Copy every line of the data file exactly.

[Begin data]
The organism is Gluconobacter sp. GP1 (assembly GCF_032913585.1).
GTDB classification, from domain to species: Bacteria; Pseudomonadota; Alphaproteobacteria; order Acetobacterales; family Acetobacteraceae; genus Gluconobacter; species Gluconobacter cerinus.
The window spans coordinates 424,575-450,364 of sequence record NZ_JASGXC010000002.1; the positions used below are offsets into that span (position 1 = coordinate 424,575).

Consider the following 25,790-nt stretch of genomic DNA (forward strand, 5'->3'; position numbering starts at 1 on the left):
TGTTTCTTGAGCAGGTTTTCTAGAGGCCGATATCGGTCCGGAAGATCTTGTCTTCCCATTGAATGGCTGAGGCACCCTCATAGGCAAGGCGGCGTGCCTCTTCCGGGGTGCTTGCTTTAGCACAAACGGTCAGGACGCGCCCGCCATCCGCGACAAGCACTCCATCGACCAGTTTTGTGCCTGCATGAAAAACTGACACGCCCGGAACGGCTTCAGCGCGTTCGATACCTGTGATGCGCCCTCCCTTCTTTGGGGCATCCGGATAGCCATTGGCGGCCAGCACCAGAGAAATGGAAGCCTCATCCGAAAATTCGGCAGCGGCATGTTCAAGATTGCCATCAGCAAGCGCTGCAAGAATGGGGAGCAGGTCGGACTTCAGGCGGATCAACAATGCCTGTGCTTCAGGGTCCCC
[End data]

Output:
The organism is Gluconobacter sp. GP1 (assembly GCF_032913585.1).
GTDB classification, from domain to species: Bacteria; Pseudomonadota; Alphaproteobacteria; order Acetobacterales; family Acetobacteraceae; genus Gluconobacter; species Gluconobacter cerinus.
The window spans coordinates 424,575-450,364 of sequence record NZ_JASGXC010000002.1; the positions used below are offsets into that span (position 1 = coordinate 424,575).

Consider the following 25,790-nt stretch of genomic DNA (forward strand, 5'->3'; position numbering starts at 1 on the left):
TGTTTCTTGAGCAGGTTTTCTAGAGGCCGATATCGGTCCGGAAGATCTTGTCTTCCCATTGAATGGCTGAGGCACCCTCATAGGCAAGGCGGCGTGCCTCTTCCGGGGTGCTTGCTTTAGCACAAACGGTCAGGACGCGCCCGCCATCCGCGACAAGCACTCCATCGACCAGTTTTGTGCCTGCATGAAAAACTGACACGCCCGGAACGGCTTCAGCGCGTTCGATACCTGTGATGCGCCCTCCCTTCTTTGGGGCATCCGGATAGCCATTGGCGGCCAGCACCAGAGAAATGGAAGCCTCATCCGAAAATTCGGCAGCGGCATGTTCAAGATTGCCATCAGCAAGCGCTGCAAGAATGGGGAGCAGGTCGGACTTCAGGCGGATCAACAATGCCTGTGCTTCAGGGTCCCC